HFogerty wrote:Just a note on the azogous. When I went to Albany a little over a month ago, they indicated that they were not finding the rate of stenosis in the azogous that Zamboni did. Most of my lesions are on my spine and my initial symptom (other than major fatigue) was foot drop so I assumed that they would find stenosis in my azogous. Not the case. They only found stenosis is both my juguars. I was stunned. When I asked them why they thought they were not finding the same rate as Zamboni, they indicated that it could be that Zamboni's study was too small.

Did you ever have a Haacke protocol MRV? I wasn't expecting azygous problems but my MRV showed reflux in the azygous. It might be a way to pin down if there are azygous stenoses going unfound and untreated.
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Postby formyruca » Wed Nov 24, 2010 8:02 pm

Ozark... I understand you. I am tired of the "you don't have MS... you look great". I can physically perform any task so people don't think I have MS. Even from my own family... "it's in your head, maybe you should seek some counseling". WTF!!

The disability scales do not apply to me as well.

BTW, I was ballooned today!!! yipee! feeling a little better! coldness and pain has been reduced. Hell Yeah!!
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Postby HFogerty » Wed Nov 24, 2010 8:19 pm

Cece: Never have a Haacke protocol MRV. I did have MRV with contrast in Albany one month prior to treatment in Albany that did not show azygous issues. Believe me, I was ready to have them tell me I had azygous issues. They checked at least three times. I do not understand why I have mainly cervical lesions (few small brain lesions) without azygous involvment.
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Postby HFogerty » Wed Nov 24, 2010 8:35 pm

Cece: If they checked me via venography and agio and checked azygous and ruled out stenosis in that vein, would Hacke show stenosis that they did not find? Just a question as I do not understand how lesions are primarily on my spine with no azygous involvement.
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Postby Cece » Wed Nov 24, 2010 8:46 pm

HFogerty wrote:Cece: If they checked me via venography and agio and checked azygous and ruled out stenosis in that vein, would Hacke show stenosis that they did not find? Just a question as I do not understand how lesions are primarily on my spine with no azygous involvement.

With the Haacke protocol they also measure flow. So you get these graphs that show for each heart beat how the blood is flowing. In my azygous it shows that it starts out flowing forward at a rate of .5 ml/sec, then goes as fast as 4 ml/sec, then slows down and crosses the zero line and is now flowing backwards at a rate of -2 ml/sec at its worst at 350 ms into the cardiac cycle, then that slows down and crosses the zero again so that it's flowing forward again back up to a peak of 3.5 ml/sec. So that is definite reflux.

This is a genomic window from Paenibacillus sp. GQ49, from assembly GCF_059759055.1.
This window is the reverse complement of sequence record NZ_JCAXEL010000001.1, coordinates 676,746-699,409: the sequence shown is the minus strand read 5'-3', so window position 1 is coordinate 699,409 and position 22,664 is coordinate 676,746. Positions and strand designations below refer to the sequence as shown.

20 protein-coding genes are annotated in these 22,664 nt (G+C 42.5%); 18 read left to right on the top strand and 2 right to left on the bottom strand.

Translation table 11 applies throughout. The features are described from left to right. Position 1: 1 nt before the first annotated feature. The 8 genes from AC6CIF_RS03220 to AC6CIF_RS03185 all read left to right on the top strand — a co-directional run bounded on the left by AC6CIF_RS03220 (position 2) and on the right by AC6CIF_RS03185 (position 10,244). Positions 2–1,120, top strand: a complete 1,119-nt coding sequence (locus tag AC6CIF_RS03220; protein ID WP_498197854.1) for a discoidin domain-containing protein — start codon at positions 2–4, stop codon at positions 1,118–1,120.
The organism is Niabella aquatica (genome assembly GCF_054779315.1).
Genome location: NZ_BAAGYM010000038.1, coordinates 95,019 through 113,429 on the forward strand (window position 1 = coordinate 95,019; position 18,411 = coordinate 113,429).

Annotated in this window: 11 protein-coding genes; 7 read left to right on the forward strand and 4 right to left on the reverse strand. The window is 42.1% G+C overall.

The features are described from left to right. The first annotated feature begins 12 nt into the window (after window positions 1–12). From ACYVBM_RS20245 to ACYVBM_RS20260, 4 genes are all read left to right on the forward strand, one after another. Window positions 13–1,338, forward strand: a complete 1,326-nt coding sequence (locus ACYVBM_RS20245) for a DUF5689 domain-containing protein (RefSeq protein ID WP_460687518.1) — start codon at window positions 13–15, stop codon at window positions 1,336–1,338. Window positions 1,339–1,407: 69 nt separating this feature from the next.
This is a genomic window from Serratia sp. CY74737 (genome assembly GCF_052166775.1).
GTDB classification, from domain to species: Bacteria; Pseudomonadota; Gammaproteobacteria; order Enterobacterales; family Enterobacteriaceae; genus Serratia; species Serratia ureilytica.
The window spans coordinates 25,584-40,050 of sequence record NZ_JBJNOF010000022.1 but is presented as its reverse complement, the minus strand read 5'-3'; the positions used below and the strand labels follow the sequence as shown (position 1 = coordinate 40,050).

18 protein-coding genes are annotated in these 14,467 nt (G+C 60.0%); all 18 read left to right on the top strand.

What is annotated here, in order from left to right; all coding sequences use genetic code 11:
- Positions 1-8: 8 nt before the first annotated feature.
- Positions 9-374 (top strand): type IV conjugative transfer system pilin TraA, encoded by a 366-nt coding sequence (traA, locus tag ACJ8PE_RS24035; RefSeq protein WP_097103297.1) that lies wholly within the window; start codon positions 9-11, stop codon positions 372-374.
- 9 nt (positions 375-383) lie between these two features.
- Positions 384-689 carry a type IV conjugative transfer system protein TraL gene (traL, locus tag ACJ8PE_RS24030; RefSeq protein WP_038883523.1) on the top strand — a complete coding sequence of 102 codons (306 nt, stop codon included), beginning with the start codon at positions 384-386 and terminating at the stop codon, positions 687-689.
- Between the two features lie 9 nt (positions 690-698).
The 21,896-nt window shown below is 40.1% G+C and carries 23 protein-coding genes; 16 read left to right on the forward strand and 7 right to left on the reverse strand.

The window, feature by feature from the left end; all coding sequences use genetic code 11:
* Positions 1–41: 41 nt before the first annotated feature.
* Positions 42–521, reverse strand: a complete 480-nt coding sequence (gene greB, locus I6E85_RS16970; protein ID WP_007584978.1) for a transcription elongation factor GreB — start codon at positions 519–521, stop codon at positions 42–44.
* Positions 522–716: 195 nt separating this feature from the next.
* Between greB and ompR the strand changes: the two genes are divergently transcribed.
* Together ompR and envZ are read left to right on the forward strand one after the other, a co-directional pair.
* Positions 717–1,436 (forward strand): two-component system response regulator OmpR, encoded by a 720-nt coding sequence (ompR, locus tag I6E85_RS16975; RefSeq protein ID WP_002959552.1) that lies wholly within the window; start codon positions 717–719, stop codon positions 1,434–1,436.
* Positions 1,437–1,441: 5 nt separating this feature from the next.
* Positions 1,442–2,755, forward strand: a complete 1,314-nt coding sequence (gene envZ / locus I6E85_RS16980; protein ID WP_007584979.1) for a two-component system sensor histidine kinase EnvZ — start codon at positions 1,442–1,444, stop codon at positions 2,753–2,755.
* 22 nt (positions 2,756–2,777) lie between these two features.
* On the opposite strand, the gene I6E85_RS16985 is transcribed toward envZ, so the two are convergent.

It's utterly fascinating, IMO. I've got the flow charts for my jugulars in two places as well as my straight sinus, but there I have no forward flow at all, only reverse flow. 8O

MRVs are expensive but if insurance covers it, it's something to consider. This is specifically the Haacke protocol, done by someone with training. If I'd had the procedure and my azygous still showed reflux like that, that would probably mean something had been missed, to the best of my ability to understand all this.

edited to add: I also have a 3D rotating image of my azygous, but I haven't had it interpreted so I have no idea if it shows anything.
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Postby drsclafani » Wed Nov 24, 2010 10:16 pm

concerned wrote:I think Simka's results are highly suspect as he makes his living off of CCSVI. I would like to see some independent results.


Then we should throw out most of the information we know about MS because those who publish make a living off MS

Who would collect and write the data if it werent for those who treat these patients.

Unless you are believing that dr simka is falsifying his data, The data will decide whether there is merit to what he writes.

Published papers are reviewed by peers, usually in a blinded fashion. It is the best system we have. I do not think that Dr. Simka should be ignored because he treats patients.
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Postby concerned » Thu Nov 25, 2010 7:55 am

I don't "believe" that Simka is falsifying data, but just like when drug companies pay to do studies (the results are almost always in favour of the drug, I think something like 95% of the time) compared with independent studies (which usually show much less positive results), I would still like to see an independent study, as Euromedic is pulling in millions of dollars.



I'm sorry Dr. Sclafani, I'm just skeptical of everything.